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Antennas for the New Airwaves

This month’s planned shutdown of analog broadcast TV in the United States will bring antenna technology back into the spotlight

11 min read
Philips Silver Sensor
Photo: Ryann Cooley

Let’s say you’ve gone and bought a high-definition LCD TV that’s as big as your outstretched arms. And perhaps you’ve also splurged on a 7.1 channel surround sound system, and an upconverting DVD player or maybe a sleek Blu-ray player. Maybe you’ve got a state-of-the-art game console or Apple TV or some other Web-based feed. Well, come 17 February, you just might want one more thing: a new antenna on your roof.

If you live in the United States and you’re one of the 19 million people who still prefer to pull their TV signals out of the air rather than pay a cable company to deliver them, you may already know that this month the vast majority of analog television broadcasts in the United States are scheduled to end and most free, over-the-air TV signals will be transmitted only in the new digital Advanced Television Systems Committee (ATSC) format. A massive advertising campaign is now telling people who get their signals from the ether that they’ll need a TV with a built-in ATSC tuner or a digital converter box to display their favorite programs.

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IEEE Medal of Honor Goes to Vint Cerf

He codesigned the Internet protocol and transmission control protocol

2 min read
Photo of a man with a white beard in a dark suit.
The Royal Society

IEEE Life Fellow Vinton “Vint” Cerf, widely known as the “Father of the Internet,” is the recipient of the 2023 IEEE Medal of Honor. He is being recognized “for co-creating the Internet architecture and providing sustained leadership in its phenomenal growth in becoming society’s critical infrastructure.”

The IEEE Foundation sponsors the annual award.

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Building the Future of Smart Home Security

Engineers must invent new technology to enhance security products’ abilities

4 min read
One engineer peers into a microscope to work on a small circuit while another engineer looks on

In this article, SimpliSafe’s VP of Software Engineering discusses his team’s focus on creating a safer future through enhanced technology.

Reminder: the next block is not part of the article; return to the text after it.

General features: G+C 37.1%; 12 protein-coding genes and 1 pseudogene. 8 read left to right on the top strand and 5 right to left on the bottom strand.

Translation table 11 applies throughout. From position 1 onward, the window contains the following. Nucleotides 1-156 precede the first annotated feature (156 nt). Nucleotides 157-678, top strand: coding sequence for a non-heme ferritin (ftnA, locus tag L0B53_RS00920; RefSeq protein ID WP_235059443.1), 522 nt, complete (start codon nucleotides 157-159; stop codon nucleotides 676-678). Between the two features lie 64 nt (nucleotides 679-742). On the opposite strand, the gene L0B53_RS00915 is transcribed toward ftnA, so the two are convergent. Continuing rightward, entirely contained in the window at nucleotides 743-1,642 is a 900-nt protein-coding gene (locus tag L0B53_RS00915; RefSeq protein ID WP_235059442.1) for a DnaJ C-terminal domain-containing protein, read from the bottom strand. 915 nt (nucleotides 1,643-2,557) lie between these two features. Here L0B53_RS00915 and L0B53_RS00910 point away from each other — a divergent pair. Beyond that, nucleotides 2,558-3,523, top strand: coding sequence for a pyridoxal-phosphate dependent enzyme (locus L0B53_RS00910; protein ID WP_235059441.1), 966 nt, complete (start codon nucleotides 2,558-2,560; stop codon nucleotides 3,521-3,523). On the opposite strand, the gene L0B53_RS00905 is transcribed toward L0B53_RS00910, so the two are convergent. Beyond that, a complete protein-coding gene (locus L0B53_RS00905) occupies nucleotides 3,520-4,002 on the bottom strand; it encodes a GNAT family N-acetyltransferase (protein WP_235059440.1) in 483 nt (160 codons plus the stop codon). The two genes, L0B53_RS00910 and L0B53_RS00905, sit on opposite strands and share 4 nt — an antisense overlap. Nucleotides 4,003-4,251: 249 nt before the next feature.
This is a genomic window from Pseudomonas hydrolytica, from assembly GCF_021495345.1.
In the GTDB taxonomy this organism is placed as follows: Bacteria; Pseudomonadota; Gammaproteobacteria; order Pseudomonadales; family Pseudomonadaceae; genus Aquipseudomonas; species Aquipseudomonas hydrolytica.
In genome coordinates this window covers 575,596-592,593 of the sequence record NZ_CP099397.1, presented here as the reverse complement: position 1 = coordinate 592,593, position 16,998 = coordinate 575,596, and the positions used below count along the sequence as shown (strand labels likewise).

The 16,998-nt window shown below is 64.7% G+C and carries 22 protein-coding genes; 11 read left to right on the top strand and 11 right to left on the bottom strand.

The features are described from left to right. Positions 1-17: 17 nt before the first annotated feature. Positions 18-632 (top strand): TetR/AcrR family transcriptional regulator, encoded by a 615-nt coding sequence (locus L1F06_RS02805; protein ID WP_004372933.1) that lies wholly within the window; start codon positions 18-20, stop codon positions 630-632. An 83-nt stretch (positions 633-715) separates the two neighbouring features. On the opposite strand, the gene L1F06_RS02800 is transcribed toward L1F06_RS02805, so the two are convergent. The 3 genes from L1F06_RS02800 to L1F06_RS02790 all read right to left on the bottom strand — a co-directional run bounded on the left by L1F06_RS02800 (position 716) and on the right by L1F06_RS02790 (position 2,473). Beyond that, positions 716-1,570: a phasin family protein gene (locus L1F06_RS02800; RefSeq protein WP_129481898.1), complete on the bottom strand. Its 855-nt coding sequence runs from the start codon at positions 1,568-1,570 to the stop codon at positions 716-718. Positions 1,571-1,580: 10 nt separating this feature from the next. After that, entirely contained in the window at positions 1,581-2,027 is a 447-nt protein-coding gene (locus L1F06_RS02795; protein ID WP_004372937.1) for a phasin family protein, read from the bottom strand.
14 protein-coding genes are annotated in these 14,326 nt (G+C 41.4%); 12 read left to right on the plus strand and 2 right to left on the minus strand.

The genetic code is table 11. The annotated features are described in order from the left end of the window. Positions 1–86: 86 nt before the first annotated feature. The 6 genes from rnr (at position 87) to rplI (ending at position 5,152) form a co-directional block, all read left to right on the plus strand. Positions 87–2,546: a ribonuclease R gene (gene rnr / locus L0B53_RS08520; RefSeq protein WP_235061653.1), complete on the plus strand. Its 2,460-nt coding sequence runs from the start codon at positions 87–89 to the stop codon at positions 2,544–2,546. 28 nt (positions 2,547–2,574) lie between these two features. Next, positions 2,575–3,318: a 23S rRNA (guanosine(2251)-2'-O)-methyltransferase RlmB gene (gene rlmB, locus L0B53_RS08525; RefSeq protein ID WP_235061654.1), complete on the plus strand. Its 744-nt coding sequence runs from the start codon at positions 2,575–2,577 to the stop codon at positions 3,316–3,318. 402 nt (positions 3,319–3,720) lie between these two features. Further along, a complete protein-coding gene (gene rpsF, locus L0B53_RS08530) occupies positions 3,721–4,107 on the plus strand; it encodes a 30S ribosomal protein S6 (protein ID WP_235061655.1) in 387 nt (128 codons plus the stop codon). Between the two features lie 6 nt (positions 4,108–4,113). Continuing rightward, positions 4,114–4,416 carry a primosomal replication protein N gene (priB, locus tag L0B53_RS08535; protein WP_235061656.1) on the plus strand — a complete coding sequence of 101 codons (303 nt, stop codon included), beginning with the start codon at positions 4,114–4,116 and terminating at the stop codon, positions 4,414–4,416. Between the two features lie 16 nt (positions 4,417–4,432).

SimpliSafe

This is a sponsored article brought to you by SimpliSafe.

It’s nearly impossible to find a household today that doesn’t have at least one connected smart home device installed. From video doorbells to robot vacuums, automated lighting, and voice assistants, smart home technology has invaded consumers’ homes and shows no sign of disappearing anytime soon. Indeed, according to a study conducted by consulting firm Parks Associates, smart home device adoption has increased by more than 64 percent in the past two years, with 23 percent of households owning three or more smart home devices. This is particularly true for devices that provide security with 38 percent of Americans owning a home security product. This percentage is likely to increase as 7 in 10 homebuyers claimed that safety and security was the primary reason, after convenience, that they would be seeking out smart homes, according to a report published by Security.org last year.

As the demand for smart home security grows, it’s pertinent that the engineers who build the products and services that keep millions of customers safe continue to experiment with new technologies that could enhance overall security and accessibility. At SimpliSafe, an award-winning home security company based in Boston, Mass., it is the pursuit of industry-leading protection that drives the entire organization to continue innovating.

In this article, Nate Wilfert, VP of Software Engineering at SimpliSafe, discusses the complex puzzles his team is solving on a daily basis—such as applying artificial intelligence (AI) technology into cameras and building load-balancing solutions to handle server traffic—to push forward the company’s mission to make every home secure and advance the home security industry as a whole.

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